(The Metropolitan Museum of Art; H. O. Havemeyer Collection)

Claude Monet (b. 1840)

La Grenouillère, 1869

On view at The Metropolitan Museum of Art

Great Works, In Focus

Broken brushstrokes

In this gorgeous early Monet painting, some see a cesspool of sex and vice

Claude Monet’s “La Grenouillère,” 1869. On view at the Metropolitan Museum of Art. (The Metropolitan Museum of Art; H. O. Havemeyer Collection)

One year before France’s Second Empire collapsed and Paris was besieged by Prussians, three years before he painted “Impression, Sunrise” and five years before the first impressionist exhibition, Claude Monet painted “La Grenouillère,” now at the Metropolitan Museum of Art. With its rapid, broken brushstrokes (apparent especially in the water), and its rendering of the physical world as colored light rather than meticulously modeled space, this 1869 work is often celebrated as a turning point in the history of art: one of the very first identifiably “impressionist” paintings.

There were, however, precedents. And Monet himself talked down the canvas as a bad pochade — a hastily executed, unresolved work. (His bigger, more resolved painting of the same subject went missing during World War II and is presumed destroyed.)

The scene is La Grenouillère (the Frog Pond), a bathing spot with a floating restaurant on the Seine near Chatou, just west of Paris. It’s the summer of ’69. Monet is down on his luck, destitute. He’s staying nearby with his soon-to-be wife, Camille; he comes to La Grenouillère to paint alongside his pal Pierre- Auguste Renoir.

To our eyes, the image looks reposeful, soothing, sedate, like the opening of a Merchant Ivory film. It was actually a cesspool of sex and vice.

Guy de Maupassant set his story “Femme Fatale” at La Grenouillère. In the adjacent park, he wrote, “busty women with peroxided hair and nipped-in waists could be seen, made up to the nines with blood red lips and black-kohled eyes.” The restaurant’s patrons kept an eye on the freshly hooked-up couples who cruised by in small, rented boats.

Maupassant noted the suffocating summer heat and slow-moving current in this “dead branch” of the Seine and the ambient smell of spilled drinks, cheap perfume and talc. He wrote that the place “reeked of vice and corruption and the dregs of Parisian society.” Those who congregated there were “cheats, con-men and cheap hacks” who, he said, “mingled with other small-time crooks and speculators, dabblers in dubious ventures, frauds, pimps and racketeers.”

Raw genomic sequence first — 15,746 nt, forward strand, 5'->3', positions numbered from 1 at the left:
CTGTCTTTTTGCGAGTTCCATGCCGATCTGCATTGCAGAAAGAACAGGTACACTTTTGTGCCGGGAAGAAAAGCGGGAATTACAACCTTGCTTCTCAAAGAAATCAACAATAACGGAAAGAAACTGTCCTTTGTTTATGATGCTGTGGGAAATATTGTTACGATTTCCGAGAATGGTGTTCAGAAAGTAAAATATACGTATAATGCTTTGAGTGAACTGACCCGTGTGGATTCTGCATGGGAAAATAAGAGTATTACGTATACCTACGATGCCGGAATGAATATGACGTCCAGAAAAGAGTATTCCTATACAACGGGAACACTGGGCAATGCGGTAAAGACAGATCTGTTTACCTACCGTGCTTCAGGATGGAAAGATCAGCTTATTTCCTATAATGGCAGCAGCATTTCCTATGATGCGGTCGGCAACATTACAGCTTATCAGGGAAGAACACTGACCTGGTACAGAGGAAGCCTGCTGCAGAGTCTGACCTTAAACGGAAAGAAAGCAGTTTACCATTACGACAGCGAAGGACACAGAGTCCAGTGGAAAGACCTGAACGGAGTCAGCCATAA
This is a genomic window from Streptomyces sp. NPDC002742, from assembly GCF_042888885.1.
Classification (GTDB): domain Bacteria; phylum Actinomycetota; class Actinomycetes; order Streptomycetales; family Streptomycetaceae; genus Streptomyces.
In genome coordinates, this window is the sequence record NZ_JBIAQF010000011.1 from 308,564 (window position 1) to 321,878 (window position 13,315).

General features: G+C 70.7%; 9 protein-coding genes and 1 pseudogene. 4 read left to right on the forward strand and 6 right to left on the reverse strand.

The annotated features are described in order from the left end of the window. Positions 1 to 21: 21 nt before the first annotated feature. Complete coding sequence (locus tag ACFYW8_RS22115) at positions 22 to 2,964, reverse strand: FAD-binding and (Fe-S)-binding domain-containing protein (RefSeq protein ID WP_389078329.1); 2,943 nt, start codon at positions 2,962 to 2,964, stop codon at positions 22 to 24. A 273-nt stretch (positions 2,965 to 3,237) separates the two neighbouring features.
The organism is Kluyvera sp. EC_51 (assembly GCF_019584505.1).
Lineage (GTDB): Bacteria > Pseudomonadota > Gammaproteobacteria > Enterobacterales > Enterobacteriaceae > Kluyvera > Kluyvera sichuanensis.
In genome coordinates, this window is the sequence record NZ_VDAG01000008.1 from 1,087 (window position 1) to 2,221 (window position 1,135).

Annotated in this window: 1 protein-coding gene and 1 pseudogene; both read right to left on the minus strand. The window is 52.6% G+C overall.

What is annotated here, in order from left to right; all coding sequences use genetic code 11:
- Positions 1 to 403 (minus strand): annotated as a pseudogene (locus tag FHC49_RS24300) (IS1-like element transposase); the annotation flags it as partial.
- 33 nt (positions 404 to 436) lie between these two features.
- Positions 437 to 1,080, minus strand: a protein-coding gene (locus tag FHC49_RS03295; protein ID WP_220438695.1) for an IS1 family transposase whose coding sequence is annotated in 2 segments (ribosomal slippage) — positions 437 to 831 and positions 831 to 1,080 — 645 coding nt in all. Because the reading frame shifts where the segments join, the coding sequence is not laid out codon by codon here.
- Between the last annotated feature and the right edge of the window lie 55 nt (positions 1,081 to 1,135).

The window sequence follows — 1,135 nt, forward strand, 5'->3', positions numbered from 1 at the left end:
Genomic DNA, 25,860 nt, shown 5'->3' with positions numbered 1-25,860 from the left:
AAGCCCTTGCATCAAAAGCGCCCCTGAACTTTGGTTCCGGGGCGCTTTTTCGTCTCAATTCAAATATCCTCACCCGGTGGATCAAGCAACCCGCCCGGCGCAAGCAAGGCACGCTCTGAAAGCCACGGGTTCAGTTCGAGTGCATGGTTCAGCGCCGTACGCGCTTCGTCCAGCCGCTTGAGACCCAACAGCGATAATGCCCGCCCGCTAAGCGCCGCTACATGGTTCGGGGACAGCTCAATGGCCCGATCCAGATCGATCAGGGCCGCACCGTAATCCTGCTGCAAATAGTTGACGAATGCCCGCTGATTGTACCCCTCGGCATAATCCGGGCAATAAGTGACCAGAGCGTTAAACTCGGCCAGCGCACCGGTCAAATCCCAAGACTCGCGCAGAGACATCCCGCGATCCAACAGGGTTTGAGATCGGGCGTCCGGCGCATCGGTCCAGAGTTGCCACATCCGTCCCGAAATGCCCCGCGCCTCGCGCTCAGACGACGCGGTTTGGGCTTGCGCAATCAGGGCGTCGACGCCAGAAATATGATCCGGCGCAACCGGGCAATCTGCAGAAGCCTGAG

Maupassant’s passage reminded me of Grandmaster Flash’s description, in his 1982 masterpiece “The Message,” of “the number-book takers/ Thugs, pimps and pushers and the big moneymakers/ Drivin’ big cars, spendin’ twenties and tens/ And you’ll wanna grow up to be just like them, huh/ Smugglers, scramblers, burglars, gamblers/ Pickpocket peddlers, even panhandlers.”

A gratuitous comparison? Sure. But I’m trying to take you briefly away from received wisdom regarding Monet and impressionism. When you go to an impressionist exhibition, you tend to imbibe the hagiographical, gift shop version. When you study impressionism in college, you’re drilled in Marxist interpretations of the social inequities these beloved pictures of everyday life are said to reveal (or repress).

But Monet and Renoir were out in the world, with their bodies, their backstories, their hunger, their senses. Intoxicated by what they saw, they felt moved and energized to invent a new style of painting that might capture it with the immediacy it warranted — to make what they saw congruent with the inner urgency of their own lives.

So, rather than reduce their experience to fit either our political theories or our predilection for kitsch, why not first credit their intoxication? What did Monet see at La Grenouillère? What did it feel like to be there?

It had something to do with the light and the water and the atmosphere — that much we know. But also … What a place! Paris, with its gaslight glamour, its yawning new boulevards, its tremors of social discord, just down the river. Hustlers on the prowl up and down the riverbank. Prostitution rife. Revolution in the air. An empire about to fall.

If you were to film it, you wouldn’t choose Merchant Ivory. You’d choose Martin Scorsese.

Sebastian Smee

Sebastian Smee is a Pulitzer Prize-winning art critic at The Washington Post and the author of “The Art of Rivalry: Four Friendships, Betrayals and Breakthroughs in Modern Art." He has worked at the Boston Globe, and in London and Sydney for the Daily Telegraph (U.K.), the Guardian, the Spectator, and the Sydney Morning Herald.